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GRAPHIC: Matthew Could Break A Historic Lull In Major Hurricanes Hitting U.S.

Hurricane Matthew, a powerful Category 4 hurricane, is churning just off the coast of Florida.

As Weather.com points out, the tropical cyclone has already shattered all kinds of records: It's the longest-lived Category 4 or 5 storm in the Caribbean; it became the southernmost Category 5 hurricane in the Atlantic basin; and it became the longest lived Category 4-5 hurricane in October.

If Matthew does make landfall in Florida (and there is a probability that the eye of the storm will remain offshore) it could break a significant record here in the States.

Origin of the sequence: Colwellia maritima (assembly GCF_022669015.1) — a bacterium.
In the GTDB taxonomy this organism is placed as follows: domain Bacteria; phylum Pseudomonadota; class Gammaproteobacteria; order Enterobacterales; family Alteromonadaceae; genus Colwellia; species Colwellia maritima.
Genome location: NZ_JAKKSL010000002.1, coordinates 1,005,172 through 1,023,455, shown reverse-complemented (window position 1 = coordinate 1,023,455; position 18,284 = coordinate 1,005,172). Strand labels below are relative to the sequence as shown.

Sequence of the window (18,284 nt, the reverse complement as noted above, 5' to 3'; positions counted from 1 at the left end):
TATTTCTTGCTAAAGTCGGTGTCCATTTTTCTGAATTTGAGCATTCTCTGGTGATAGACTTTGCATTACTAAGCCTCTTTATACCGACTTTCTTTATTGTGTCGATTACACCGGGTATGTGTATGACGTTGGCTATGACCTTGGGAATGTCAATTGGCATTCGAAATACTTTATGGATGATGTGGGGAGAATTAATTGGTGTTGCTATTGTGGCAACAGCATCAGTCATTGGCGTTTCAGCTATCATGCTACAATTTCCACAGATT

Matthew would become the first major hurricane, defined as a Category 3 and stronger, to make landfall in the mainland U.S. since Wilma hit Florida in 2005.

We talked about the why in a post back in 2015. But here's an updated version of the graphic we used to explore the streak back then:

The lull we're in now is the longest in recorded history. The previous longest recorded streak for the U.S. was between 1861 and 1868. As we said a couple of years ago, "it's worth noting that despite this respite, the U.S. has still seen very costly hurricanes — such as Ike and Sandy — that didn't meet the "major" threshold."

Copyright 2021 NPR. To see more, visit https://www.npr.org.

Eyder Peralta is NPR's East Africa correspondent based in Nairobi, Kenya.
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